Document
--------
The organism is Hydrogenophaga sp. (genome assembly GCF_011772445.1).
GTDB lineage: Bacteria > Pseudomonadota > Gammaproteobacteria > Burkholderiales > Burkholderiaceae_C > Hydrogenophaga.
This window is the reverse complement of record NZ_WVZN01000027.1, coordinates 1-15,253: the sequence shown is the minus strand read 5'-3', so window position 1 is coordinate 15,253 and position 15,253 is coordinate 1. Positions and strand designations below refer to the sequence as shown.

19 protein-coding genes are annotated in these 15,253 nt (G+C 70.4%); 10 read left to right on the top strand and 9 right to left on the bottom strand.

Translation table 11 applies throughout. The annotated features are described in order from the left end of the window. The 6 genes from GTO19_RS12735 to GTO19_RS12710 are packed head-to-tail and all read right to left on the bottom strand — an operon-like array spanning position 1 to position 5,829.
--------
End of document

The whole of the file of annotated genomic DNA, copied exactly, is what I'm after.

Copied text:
The organism is Hydrogenophaga sp. (genome assembly GCF_011772445.1).
GTDB lineage: Bacteria > Pseudomonadota > Gammaproteobacteria > Burkholderiales > Burkholderiaceae_C > Hydrogenophaga.
This window is the reverse complement of record NZ_WVZN01000027.1, coordinates 1-15,253: the sequence shown is the minus strand read 5'-3', so window position 1 is coordinate 15,253 and position 15,253 is coordinate 1. Positions and strand designations below refer to the sequence as shown.

19 protein-coding genes are annotated in these 15,253 nt (G+C 70.4%); 10 read left to right on the top strand and 9 right to left on the bottom strand.

Translation table 11 applies throughout. The annotated features are described in order from the left end of the window. The 6 genes from GTO19_RS12735 to GTO19_RS12710 are packed head-to-tail and all read right to left on the bottom strand — an operon-like array spanning position 1 to position 5,829.